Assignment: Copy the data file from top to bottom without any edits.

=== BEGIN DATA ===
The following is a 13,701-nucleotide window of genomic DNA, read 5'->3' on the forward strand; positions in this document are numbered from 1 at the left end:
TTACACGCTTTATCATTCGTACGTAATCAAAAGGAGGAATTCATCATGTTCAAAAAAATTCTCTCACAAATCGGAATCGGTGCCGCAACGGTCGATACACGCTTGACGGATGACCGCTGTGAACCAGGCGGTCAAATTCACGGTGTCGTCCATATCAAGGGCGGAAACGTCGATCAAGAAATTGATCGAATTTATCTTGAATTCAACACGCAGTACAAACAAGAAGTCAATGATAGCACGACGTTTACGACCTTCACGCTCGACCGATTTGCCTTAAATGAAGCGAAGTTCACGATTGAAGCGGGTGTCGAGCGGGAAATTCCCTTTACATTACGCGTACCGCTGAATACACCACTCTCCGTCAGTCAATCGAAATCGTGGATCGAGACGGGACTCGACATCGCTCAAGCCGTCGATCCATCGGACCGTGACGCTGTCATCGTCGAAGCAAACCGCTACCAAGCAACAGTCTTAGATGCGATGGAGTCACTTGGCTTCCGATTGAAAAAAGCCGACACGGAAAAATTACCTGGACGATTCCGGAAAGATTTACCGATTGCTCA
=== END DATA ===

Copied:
The following is a 13,701-nucleotide window of genomic DNA, read 5'->3' on the forward strand; positions in this document are numbered from 1 at the left end:
TTACACGCTTTATCATTCGTACGTAATCAAAAGGAGGAATTCATCATGTTCAAAAAAATTCTCTCACAAATCGGAATCGGTGCCGCAACGGTCGATACACGCTTGACGGATGACCGCTGTGAACCAGGCGGTCAAATTCACGGTGTCGTCCATATCAAGGGCGGAAACGTCGATCAAGAAATTGATCGAATTTATCTTGAATTCAACACGCAGTACAAACAAGAAGTCAATGATAGCACGACGTTTACGACCTTCACGCTCGACCGATTTGCCTTAAATGAAGCGAAGTTCACGATTGAAGCGGGTGTCGAGCGGGAAATTCCCTTTACATTACGCGTACCGCTGAATACACCACTCTCCGTCAGTCAATCGAAATCGTGGATCGAGACGGGACTCGACATCGCTCAAGCCGTCGATCCATCGGACCGTGACGCTGTCATCGTCGAAGCAAACCGCTACCAAGCAACAGTCTTAGATGCGATGGAGTCACTTGGCTTCCGATTGAAAAAAGCCGACACGGAAAAATTACCTGGACGATTCCGGAAAGATTTACCGATTGCTCA